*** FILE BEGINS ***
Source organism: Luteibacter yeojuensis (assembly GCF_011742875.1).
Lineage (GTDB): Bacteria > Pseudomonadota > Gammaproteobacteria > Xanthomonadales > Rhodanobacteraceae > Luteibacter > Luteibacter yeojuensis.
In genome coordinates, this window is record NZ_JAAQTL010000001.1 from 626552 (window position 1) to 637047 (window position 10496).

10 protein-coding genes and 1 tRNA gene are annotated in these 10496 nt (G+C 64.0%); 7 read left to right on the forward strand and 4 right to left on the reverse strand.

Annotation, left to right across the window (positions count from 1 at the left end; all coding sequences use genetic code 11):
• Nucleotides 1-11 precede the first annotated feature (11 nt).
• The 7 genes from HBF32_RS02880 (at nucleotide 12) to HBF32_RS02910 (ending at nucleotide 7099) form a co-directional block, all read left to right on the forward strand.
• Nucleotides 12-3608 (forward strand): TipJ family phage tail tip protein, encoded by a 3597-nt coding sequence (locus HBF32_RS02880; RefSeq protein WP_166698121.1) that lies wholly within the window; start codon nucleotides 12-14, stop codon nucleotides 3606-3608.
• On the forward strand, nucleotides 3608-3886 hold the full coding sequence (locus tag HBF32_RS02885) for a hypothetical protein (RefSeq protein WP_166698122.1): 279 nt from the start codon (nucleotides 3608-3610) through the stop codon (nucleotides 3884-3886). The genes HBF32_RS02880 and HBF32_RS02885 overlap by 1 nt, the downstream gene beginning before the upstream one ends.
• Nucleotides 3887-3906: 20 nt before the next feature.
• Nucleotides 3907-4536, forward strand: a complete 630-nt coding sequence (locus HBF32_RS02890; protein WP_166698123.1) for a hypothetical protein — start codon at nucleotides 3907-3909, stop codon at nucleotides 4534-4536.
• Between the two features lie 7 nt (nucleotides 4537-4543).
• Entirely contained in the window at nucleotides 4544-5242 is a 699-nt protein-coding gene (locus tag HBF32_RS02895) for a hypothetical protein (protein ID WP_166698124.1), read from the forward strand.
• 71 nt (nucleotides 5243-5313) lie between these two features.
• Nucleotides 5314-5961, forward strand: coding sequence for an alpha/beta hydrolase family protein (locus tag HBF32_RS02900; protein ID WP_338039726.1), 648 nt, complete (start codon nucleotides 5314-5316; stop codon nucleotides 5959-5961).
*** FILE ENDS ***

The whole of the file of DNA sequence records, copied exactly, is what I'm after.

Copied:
Source organism: Luteibacter yeojuensis (assembly GCF_011742875.1).
Lineage (GTDB): Bacteria > Pseudomonadota > Gammaproteobacteria > Xanthomonadales > Rhodanobacteraceae > Luteibacter > Luteibacter yeojuensis.
In genome coordinates, this window is record NZ_JAAQTL010000001.1 from 626552 (window position 1) to 637047 (window position 10496).

10 protein-coding genes and 1 tRNA gene are annotated in these 10496 nt (G+C 64.0%); 7 read left to right on the forward strand and 4 right to left on the reverse strand.

Annotation, left to right across the window (positions count from 1 at the left end; all coding sequences use genetic code 11):
• Nucleotides 1-11 precede the first annotated feature (11 nt).
• The 7 genes from HBF32_RS02880 (at nucleotide 12) to HBF32_RS02910 (ending at nucleotide 7099) form a co-directional block, all read left to right on the forward strand.
• Nucleotides 12-3608 (forward strand): TipJ family phage tail tip protein, encoded by a 3597-nt coding sequence (locus HBF32_RS02880; RefSeq protein WP_166698121.1) that lies wholly within the window; start codon nucleotides 12-14, stop codon nucleotides 3606-3608.
• On the forward strand, nucleotides 3608-3886 hold the full coding sequence (locus tag HBF32_RS02885) for a hypothetical protein (RefSeq protein WP_166698122.1): 279 nt from the start codon (nucleotides 3608-3610) through the stop codon (nucleotides 3884-3886). The genes HBF32_RS02880 and HBF32_RS02885 overlap by 1 nt, the downstream gene beginning before the upstream one ends.
• Nucleotides 3887-3906: 20 nt before the next feature.
• Nucleotides 3907-4536, forward strand: a complete 630-nt coding sequence (locus HBF32_RS02890; protein WP_166698123.1) for a hypothetical protein — start codon at nucleotides 3907-3909, stop codon at nucleotides 4534-4536.
• Between the two features lie 7 nt (nucleotides 4537-4543).
• Entirely contained in the window at nucleotides 4544-5242 is a 699-nt protein-coding gene (locus tag HBF32_RS02895) for a hypothetical protein (protein ID WP_166698124.1), read from the forward strand.
• 71 nt (nucleotides 5243-5313) lie between these two features.
• Nucleotides 5314-5961, forward strand: coding sequence for an alpha/beta hydrolase family protein (locus tag HBF32_RS02900; protein ID WP_338039726.1), 648 nt, complete (start codon nucleotides 5314-5316; stop codon nucleotides 5959-5961).